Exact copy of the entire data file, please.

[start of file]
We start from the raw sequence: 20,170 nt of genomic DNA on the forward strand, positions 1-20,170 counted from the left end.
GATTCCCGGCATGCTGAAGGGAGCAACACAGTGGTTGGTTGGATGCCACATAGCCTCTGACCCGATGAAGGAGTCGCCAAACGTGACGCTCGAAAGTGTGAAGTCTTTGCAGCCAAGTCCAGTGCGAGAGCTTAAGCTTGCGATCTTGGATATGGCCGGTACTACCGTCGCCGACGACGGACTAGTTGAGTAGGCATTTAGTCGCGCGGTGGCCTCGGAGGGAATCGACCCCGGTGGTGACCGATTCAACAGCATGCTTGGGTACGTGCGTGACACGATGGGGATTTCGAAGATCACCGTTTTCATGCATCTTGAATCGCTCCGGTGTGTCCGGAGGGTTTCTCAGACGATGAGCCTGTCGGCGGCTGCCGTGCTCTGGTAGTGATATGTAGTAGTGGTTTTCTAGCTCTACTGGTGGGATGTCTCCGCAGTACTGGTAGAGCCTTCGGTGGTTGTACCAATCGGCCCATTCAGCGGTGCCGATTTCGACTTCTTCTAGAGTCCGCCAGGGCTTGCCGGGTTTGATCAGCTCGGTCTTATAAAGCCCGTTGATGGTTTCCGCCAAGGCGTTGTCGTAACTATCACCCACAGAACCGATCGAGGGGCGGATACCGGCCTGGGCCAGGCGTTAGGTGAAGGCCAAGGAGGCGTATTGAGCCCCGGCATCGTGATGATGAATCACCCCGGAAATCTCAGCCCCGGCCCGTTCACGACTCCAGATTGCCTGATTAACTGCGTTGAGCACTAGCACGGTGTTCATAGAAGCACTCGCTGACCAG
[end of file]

We start from the raw sequence: 20,170 nt of genomic DNA on the forward strand, positions 1-20,170 counted from the left end.
GATTCCCGGCATGCTGAAGGGAGCAACACAGTGGTTGGTTGGATGCCACATAGCCTCTGACCCGATGAAGGAGTCGCCAAACGTGACGCTCGAAAGTGTGAAGTCTTTGCAGCCAAGTCCAGTGCGAGAGCTTAAGCTTGCGATCTTGGATATGGCCGGTACTACCGTCGCCGACGACGGACTAGTTGAGTAGGCATTTAGTCGCGCGGTGGCCTCGGAGGGAATCGACCCCGGTGGTGACCGATTCAACAGCATGCTTGGGTACGTGCGTGACACGATGGGGATTTCGAAGATCACCGTTTTCATGCATCTTGAATCGCTCCGGTGTGTCCGGAGGGTTTCTCAGACGATGAGCCTGTCGGCGGCTGCCGTGCTCTGGTAGTGATATGTAGTAGTGGTTTTCTAGCTCTACTGGTGGGATGTCTCCGCAGTACTGGTAGAGCCTTCGGTGGTTGTACCAATCGGCCCATTCAGCGGTGCCGATTTCGACTTCTTCTAGAGTCCGCCAGGGCTTGCCGGGTTTGATCAGCTCGGTCTTATAAAGCCCGTTGATGGTTTCCGCCAAGGCGTTGTCGTAACTATCACCCACAGAACCGATCGAGGGGCGGATACCGGCCTGGGCCAGGCGTTAGGTGAAGGCCAAGGAGGCGTATTGAGCCCCGGCATCGTGATGATGAATCACCCCGGAAATCTCAGCCCCGGCCCGTTCACGACTCCAGATTGCCTGATTAACTGCGTTGAGCACTAGCACGGTGTTCATAGAAGCACTCGCTGACCAG